Thus, shadow began to inflate to the surface. In facing difficulties or disasters, it was out of a basic animal instincts to do contemptible things to protect oneself and to survive in the critical moment. When she learned that her husband left her for art, Mrs. Strickland immediately gave up the hope of getting her husband back claiming “...it’s finished. I’m as indifferent to him as if he was a stranger. I should like him to die miserable, poor, and starving, without a friend. I hope he’ll not with loathsome disease. I’ve done with him”. She meant what she said. She told people that she wouldn’t divorce him and wouldn’t set him free to do what he want. She actually didn’t care about her husband’s life after his leaving.
2.3.2. Marriage Ruined by Dark Inner Sides
It was Mrs. Strickland’s persona increased her husband’s shadow. What Mrs. Strickland was concerned about was the abundant family life, but what Mr. Strickland was looking for was a free life. When he kept silent, it only meant he had no interest in the people whom his wife appreciated and the family life that his wife created. As a result, he left without mercy on his wife and children.
Meanwhile, his shadow helped his wife’s shadow to grow. When being told the reasons about the husband’s leaving, Mrs. Strickland didn’t go out and look for the her husband herself. She was afraid of being declined. Love seemed so fragile in front of her persona. For a long time, she still lived under a family with a husband involved. So, it seemed that both of them cared more about themselves, less about the other side. The coldness to each other would surely lead the couple’s marriage to go astray.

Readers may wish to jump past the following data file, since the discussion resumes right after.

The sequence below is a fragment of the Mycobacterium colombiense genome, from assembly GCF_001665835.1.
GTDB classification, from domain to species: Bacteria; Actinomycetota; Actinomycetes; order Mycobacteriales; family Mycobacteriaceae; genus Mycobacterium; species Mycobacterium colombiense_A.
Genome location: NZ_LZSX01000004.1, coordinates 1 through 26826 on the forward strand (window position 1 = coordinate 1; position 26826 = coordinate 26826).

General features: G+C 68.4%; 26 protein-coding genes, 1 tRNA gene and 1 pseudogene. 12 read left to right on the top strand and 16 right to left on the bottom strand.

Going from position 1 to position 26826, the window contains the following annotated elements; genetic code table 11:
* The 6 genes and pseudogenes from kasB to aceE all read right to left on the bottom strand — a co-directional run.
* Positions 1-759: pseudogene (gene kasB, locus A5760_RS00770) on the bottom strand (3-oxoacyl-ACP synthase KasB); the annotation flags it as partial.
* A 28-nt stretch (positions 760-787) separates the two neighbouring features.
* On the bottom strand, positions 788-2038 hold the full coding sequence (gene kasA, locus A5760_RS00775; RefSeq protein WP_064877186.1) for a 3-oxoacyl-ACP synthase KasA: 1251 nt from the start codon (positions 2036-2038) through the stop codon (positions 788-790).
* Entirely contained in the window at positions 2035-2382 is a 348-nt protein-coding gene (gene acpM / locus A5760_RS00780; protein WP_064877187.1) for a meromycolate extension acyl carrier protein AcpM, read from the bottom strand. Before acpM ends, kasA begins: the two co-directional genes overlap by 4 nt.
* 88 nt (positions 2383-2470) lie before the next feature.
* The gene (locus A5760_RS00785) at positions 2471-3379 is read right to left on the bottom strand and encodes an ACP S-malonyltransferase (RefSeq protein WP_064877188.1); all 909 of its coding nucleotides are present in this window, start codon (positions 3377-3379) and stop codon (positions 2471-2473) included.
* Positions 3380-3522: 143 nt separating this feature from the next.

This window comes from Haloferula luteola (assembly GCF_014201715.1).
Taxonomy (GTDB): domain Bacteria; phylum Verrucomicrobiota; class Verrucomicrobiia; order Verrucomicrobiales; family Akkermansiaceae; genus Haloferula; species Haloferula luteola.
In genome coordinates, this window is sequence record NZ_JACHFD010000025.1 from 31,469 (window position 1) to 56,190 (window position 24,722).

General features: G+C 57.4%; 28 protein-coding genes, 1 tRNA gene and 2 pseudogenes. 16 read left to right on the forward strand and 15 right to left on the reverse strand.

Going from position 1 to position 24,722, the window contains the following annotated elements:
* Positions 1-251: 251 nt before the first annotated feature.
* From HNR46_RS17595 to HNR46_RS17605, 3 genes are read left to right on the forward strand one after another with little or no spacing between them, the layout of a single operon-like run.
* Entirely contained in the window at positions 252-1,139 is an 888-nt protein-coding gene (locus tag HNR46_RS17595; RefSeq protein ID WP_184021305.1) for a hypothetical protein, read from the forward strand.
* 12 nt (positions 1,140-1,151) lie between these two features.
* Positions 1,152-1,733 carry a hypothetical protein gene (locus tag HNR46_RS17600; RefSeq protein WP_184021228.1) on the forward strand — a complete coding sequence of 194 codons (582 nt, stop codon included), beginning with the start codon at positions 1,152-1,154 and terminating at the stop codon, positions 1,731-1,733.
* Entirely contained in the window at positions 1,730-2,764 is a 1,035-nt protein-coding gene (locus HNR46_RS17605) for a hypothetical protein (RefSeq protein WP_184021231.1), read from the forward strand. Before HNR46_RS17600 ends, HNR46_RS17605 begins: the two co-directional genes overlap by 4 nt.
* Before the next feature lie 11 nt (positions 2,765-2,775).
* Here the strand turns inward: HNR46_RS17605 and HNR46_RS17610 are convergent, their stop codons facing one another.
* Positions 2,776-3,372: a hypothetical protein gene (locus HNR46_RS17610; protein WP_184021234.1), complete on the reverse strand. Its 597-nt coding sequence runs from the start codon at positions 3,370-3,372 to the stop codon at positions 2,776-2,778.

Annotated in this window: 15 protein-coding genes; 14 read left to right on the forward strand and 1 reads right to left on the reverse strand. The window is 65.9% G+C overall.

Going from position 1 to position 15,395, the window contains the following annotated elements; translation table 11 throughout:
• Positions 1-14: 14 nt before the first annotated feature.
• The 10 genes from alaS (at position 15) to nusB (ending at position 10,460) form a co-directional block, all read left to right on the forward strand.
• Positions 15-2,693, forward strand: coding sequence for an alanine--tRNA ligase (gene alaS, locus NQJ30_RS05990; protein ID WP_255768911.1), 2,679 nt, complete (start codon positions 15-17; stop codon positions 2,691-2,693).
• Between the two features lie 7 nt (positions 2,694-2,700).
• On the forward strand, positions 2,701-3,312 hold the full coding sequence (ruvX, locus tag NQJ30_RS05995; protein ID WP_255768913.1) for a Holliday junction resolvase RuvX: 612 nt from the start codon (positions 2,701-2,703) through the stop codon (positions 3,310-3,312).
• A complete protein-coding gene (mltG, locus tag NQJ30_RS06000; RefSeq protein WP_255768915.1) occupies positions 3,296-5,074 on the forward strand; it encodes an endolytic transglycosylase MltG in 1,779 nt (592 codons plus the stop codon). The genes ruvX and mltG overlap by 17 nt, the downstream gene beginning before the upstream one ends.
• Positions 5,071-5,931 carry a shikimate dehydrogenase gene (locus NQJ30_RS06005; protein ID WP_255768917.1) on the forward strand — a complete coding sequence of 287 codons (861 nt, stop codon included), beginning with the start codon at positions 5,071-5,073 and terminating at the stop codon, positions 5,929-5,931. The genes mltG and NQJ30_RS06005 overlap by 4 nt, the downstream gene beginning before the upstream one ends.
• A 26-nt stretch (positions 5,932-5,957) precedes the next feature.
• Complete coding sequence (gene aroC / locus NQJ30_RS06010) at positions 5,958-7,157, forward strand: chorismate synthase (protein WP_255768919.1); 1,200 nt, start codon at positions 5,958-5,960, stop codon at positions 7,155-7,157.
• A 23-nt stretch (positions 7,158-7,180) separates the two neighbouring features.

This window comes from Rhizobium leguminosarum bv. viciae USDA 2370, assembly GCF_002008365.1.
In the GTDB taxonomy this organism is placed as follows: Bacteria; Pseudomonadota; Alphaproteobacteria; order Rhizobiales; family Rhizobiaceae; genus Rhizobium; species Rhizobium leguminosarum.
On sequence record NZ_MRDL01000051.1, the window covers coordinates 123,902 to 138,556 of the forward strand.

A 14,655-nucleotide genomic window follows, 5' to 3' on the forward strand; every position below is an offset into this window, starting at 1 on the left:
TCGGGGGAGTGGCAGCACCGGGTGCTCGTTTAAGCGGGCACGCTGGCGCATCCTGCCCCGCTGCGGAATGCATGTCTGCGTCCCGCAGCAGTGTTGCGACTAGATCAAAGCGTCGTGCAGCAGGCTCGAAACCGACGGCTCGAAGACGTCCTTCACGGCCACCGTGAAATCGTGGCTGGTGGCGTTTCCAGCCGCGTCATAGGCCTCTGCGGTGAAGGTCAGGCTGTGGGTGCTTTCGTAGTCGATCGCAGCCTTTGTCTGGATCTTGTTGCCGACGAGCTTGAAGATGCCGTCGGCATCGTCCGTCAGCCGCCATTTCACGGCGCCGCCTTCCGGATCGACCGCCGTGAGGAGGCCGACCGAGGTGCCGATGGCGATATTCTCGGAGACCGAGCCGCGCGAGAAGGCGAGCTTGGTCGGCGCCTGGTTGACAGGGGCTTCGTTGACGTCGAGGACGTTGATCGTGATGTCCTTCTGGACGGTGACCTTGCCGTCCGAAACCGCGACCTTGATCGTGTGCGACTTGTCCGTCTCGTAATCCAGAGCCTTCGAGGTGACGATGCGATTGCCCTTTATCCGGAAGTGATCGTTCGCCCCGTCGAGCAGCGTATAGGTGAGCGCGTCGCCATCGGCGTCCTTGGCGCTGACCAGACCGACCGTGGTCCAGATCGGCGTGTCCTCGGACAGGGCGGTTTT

2.4. Marital Tragedy by Failed Self-Adjustment
A person may feel very happy and live harmoniously with people around, and easily adapt to the outside world, if the archetypes stays in a balanced situation under the control of self. A person may feel unhappy and his life may be full of miseries, if the self loses control of other archetypes.
2.4.1. Frustrated Self-Adjustment in Mrs. Strickland
Mrs. Strickland’s self played a negative role in her development. Herself was controlled by her persona, and lost regulations on the other archetypes. Her animus led Mrs. Strickland to the beginning of her marriage; the inflation of her persona controlled her soul; her shadow worsened her marital conflicts with her husband; at last, the couple went on different ways and lived in separation.
The Stricklands married for their match in their appearance. But when they started the marriage life, Mrs. Strickland showed too much masculine features: capable, independent, sociable and sophisticated, which compared her husband into a silent and an useless figure. Herself failed in reminding her to build up and showing more feminine features facing her husband. For example, She didn’t wear a makeup to please her husband, who was a typical man both in character and in appearance. If her “animus” was not enough to ruin a marriage, then the mask she wore put the marriage in danger. The mask made her a hypocritical woman. The vision of owning a perfect life held her so strongly that she did not realize that such a desire of a comfortable life was absolutely not what her husband desired. To protect her persona, Mrs. Strickland hid her shadow secretly in the beginning of their marriage. Since her husband had destroyed her beautiful mask, her shadow surfaced. She finally left her husband alone, even hoping him to die.